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Buried chemicals in County Limerick investigation continues a year after exposé

Deputy Niall Collins and, below, the front page of the Limerick Leader on May 20, 2017

Deputy Niall Collins and, below, the front page of the Limerick Leader on May 20, 2017

AN INVESTIGATION into barrels of chemicals buried in County Limerick and the possible links to a cancer spike in the locality is continuing a year after the Limerick Leader exposed it.

Whistleblowers contacted Deputy Niall Collins and this newspaper with the alarming information and their belief it is connected to a “circle of cancer”.

They said up to 20 barrels of toxic waste  were secretly buried in a field  in Friarstown, Ballysheedy approximately 25 years ago. 

“Everyone is asking why so many people in Friarstown are passing away from cancer. It is like a circle of cancer in a mile and a half radius around where it is buried.

“Up to 30 people have died from cancer in the Friarstown area in the last 15 years. There are currently six or seven battling cancer and a number of others have beaten the disease. This area has been very badly hit by it,” said the informants who wished to remain anonymous.

The council commenced an investigation. Over a year later it is still ongoing.

Deputy Collins, who put in a query to the council, said they need to engage with the wider community to update them on the extent of work they have done. 

“The council has been sleepwalking through the process and not keeping the public informed,” said Deputy Collins.

A spokesperson for Limerick City and County Council refutes any claims of a lack of response in relation to this incident.

Upon being made aware of the incident, they said with the co-operation of the landowner they undertook the following:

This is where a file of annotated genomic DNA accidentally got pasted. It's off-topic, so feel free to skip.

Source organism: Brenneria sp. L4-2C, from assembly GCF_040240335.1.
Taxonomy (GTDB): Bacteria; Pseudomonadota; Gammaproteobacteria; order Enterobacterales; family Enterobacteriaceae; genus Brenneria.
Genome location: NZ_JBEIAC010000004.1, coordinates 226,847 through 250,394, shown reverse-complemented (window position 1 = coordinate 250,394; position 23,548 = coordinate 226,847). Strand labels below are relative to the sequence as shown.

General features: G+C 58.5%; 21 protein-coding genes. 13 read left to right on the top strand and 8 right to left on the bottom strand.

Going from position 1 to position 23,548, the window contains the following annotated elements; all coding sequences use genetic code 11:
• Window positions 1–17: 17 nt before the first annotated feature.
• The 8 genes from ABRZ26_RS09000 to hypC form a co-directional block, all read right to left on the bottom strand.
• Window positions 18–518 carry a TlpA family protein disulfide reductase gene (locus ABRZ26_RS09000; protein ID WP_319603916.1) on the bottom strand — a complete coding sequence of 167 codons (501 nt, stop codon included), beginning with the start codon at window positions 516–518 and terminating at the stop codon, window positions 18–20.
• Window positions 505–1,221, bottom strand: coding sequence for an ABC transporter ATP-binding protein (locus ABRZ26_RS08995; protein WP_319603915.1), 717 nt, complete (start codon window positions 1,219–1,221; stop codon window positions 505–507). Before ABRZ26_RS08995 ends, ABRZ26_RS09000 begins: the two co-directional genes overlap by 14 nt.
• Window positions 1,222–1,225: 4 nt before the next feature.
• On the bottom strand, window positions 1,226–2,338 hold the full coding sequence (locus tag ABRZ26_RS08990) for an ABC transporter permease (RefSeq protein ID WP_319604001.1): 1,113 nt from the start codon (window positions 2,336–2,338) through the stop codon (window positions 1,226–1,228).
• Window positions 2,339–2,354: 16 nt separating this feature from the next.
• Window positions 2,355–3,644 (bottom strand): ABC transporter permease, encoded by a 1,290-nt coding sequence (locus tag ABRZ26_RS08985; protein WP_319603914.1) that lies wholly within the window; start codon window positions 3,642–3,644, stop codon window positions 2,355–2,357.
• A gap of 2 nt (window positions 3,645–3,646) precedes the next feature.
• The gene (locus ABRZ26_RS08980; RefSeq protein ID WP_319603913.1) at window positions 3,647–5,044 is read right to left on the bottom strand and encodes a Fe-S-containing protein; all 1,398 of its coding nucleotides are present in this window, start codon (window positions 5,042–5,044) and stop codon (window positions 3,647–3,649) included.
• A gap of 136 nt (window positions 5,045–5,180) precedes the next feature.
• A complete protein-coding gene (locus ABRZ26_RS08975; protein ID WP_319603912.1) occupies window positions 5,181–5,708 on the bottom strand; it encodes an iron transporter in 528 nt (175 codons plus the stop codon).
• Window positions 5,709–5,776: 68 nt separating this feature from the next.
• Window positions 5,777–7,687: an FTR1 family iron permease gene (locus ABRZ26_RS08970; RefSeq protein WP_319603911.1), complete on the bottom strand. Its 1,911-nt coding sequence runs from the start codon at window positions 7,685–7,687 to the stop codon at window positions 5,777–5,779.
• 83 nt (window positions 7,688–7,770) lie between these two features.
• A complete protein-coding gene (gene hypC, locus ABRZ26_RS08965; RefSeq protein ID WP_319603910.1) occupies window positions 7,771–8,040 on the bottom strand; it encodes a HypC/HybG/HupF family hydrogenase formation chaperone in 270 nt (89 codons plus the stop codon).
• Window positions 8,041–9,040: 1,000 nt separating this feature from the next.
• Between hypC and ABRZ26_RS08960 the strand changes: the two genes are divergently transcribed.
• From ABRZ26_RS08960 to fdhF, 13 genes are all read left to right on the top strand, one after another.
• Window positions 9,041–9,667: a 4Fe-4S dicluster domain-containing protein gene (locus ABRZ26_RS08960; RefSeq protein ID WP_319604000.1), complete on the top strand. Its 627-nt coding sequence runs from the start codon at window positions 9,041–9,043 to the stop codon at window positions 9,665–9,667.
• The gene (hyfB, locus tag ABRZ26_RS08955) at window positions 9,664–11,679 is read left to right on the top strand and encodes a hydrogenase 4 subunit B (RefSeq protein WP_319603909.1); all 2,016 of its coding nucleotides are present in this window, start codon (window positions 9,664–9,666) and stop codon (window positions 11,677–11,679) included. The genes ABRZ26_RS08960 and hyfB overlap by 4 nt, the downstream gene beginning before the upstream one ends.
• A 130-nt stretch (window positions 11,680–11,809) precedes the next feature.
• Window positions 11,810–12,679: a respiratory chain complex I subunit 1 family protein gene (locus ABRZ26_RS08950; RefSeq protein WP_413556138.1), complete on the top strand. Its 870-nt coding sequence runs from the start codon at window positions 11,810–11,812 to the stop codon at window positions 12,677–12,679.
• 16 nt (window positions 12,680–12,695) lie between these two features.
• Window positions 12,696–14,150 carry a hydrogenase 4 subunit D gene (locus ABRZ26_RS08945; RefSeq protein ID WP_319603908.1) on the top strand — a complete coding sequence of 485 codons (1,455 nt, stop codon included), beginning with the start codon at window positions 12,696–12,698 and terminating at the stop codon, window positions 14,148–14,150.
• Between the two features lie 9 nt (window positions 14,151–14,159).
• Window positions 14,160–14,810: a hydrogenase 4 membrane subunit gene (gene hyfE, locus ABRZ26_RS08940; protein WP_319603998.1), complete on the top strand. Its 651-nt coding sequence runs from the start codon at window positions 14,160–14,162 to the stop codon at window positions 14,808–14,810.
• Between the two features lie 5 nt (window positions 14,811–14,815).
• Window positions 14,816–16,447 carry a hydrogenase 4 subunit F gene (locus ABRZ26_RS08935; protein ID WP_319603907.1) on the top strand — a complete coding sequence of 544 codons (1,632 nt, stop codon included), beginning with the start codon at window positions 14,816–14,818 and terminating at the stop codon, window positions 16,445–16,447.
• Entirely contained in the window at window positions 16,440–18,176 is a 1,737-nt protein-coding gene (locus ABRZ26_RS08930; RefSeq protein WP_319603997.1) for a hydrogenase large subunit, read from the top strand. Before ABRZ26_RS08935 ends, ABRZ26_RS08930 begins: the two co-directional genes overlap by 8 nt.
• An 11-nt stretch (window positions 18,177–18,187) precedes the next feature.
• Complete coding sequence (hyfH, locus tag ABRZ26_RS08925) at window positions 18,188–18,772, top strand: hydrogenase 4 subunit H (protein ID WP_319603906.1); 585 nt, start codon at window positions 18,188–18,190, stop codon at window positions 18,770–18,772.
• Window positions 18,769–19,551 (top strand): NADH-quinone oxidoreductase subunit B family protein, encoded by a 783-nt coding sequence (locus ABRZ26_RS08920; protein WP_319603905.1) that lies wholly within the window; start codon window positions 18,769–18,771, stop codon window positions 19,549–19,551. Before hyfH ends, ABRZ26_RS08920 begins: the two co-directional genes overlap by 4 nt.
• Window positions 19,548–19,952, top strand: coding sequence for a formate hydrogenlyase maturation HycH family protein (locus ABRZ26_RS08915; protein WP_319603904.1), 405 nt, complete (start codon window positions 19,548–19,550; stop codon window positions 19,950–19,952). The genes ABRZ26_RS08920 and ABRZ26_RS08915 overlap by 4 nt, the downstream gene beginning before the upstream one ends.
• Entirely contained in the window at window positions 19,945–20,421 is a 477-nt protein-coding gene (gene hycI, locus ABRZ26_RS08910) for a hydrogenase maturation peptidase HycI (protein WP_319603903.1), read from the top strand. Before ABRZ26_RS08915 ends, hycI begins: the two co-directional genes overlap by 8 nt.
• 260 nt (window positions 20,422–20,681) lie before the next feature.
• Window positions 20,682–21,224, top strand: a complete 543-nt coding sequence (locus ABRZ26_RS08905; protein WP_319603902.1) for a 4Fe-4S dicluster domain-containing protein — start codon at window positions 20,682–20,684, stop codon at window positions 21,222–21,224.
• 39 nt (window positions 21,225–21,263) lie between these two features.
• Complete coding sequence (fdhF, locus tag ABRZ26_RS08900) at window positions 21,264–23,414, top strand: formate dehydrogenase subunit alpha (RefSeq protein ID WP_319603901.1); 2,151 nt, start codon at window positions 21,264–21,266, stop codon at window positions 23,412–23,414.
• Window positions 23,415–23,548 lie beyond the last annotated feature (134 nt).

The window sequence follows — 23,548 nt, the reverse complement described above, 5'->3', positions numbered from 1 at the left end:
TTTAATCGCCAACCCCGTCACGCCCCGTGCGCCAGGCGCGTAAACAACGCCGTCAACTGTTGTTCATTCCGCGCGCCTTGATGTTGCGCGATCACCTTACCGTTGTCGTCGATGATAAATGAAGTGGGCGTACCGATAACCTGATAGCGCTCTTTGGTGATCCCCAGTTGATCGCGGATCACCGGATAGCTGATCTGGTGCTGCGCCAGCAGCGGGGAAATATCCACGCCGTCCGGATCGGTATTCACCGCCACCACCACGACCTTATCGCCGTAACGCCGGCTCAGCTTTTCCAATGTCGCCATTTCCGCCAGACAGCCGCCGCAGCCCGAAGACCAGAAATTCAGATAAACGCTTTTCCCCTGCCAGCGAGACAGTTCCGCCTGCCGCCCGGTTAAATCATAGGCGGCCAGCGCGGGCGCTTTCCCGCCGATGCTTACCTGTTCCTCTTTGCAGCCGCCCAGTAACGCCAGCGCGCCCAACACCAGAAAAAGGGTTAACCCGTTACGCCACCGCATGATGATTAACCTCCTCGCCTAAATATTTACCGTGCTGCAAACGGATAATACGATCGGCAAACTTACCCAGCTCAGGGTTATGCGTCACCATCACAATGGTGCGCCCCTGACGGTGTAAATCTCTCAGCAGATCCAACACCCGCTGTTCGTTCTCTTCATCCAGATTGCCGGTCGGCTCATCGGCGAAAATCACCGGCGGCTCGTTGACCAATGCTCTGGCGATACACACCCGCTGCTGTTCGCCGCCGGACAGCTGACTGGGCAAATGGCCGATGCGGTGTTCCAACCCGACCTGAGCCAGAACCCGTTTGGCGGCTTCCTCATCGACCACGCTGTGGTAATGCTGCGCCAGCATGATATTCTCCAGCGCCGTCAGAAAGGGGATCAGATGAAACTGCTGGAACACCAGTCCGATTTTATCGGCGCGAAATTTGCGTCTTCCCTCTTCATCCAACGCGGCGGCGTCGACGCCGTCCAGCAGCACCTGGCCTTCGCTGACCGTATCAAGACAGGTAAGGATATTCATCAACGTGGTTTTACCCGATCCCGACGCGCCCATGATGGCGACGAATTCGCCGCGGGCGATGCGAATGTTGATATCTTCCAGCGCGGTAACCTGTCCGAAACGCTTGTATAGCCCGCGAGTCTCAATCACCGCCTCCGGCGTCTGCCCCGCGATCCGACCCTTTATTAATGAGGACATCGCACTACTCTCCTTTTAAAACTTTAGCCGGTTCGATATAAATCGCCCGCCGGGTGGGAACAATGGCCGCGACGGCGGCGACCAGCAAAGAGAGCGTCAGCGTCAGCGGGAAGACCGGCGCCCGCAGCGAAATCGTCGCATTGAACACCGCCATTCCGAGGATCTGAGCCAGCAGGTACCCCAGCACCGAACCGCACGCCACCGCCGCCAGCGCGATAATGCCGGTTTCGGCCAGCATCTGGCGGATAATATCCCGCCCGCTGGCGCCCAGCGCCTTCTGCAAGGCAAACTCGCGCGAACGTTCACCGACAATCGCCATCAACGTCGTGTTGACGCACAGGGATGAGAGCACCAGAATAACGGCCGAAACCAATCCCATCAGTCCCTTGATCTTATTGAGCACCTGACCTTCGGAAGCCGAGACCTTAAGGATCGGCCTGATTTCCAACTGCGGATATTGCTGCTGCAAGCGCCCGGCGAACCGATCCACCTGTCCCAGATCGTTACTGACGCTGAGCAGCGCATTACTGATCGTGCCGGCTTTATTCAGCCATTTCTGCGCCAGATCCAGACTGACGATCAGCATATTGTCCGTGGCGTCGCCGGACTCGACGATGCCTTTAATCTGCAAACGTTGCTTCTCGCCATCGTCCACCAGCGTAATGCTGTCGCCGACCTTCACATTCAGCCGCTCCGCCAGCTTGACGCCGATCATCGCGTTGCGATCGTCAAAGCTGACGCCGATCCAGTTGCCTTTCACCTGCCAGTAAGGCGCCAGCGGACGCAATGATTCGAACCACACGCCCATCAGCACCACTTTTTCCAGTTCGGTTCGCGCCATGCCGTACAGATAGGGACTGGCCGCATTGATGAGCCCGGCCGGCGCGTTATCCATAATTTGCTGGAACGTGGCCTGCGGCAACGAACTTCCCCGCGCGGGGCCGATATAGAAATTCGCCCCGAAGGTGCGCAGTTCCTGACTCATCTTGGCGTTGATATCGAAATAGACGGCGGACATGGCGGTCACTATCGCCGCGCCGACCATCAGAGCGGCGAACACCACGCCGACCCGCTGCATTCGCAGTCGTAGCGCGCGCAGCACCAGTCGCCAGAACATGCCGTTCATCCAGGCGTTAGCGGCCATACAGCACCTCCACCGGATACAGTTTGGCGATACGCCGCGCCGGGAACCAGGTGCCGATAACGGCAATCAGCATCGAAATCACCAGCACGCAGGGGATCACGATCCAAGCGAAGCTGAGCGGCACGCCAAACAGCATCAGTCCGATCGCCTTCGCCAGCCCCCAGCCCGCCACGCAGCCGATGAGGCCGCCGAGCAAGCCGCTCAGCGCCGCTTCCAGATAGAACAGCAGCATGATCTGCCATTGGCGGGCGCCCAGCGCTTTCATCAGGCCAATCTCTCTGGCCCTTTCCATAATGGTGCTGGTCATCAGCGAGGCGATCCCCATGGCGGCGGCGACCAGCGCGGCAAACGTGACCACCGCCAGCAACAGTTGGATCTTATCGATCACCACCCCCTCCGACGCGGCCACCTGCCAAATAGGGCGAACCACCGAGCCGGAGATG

As the site is a significant archaeological site, permission had to be obtained from the National Monuments Service to carry out non-intrusive testing to establish areas with disturbed ground and possible ferrous metals.

Well water samples in area were taken and broad spectrum testing carried out. Permission was granted by National Monuments Service and then trial holes were undertaken in areas identified. 

“One trial hole revealed an area containing 12 barrels. Barrels were rusted but most were empty.  One  barrel  contained some liquid.  This was sampled and sent for analysis.

“Results from the  barrel  sample were cross-matched with well water samples and showed that contaminants were below laboratory detection limits and/ or less than Drinking Water Regulation limits 2014.  As such, it is not deemed an area of concern,” said the council spokesperson.

Further permission is being sought from National Monuments Service to expand the area where other barrels have been located to ensure any other wastes on site are removed.

“Investigations are continuing and it’s hoped this matter will be fully resolved by the autumn.

“The local authority has progressed the investigation, checked for any pollution and is satisfied that there is no risk to the public.

“The complainant, the landowner and the local representatives have been made aware of the results, while a statement about the results has been released following numerous media queries,” concluded the council spokesperson.

Deputy Collins said he is no scientist but if the barrels are empty then what they contained has gone in to the water course over the years.

“There should be an investigation in to  who actually dumped it,” said Deputy Collins.

Well-known dairy farmer Paul Hannan, who lives in Friarstown, said he was actually looking at the site when contacted by the Leader.

“I haven’t been told a dicky bird  – we weren’t told a thing by  the council. Why didn’t they tell us?” asked Mr Hannan, who lost his father and a sister to cancer.

“There is quite a lot of it still around here to tell you the truth. There is a lot of worry in the locality. Nobody has escaped it around here,” said Mr Hannan.

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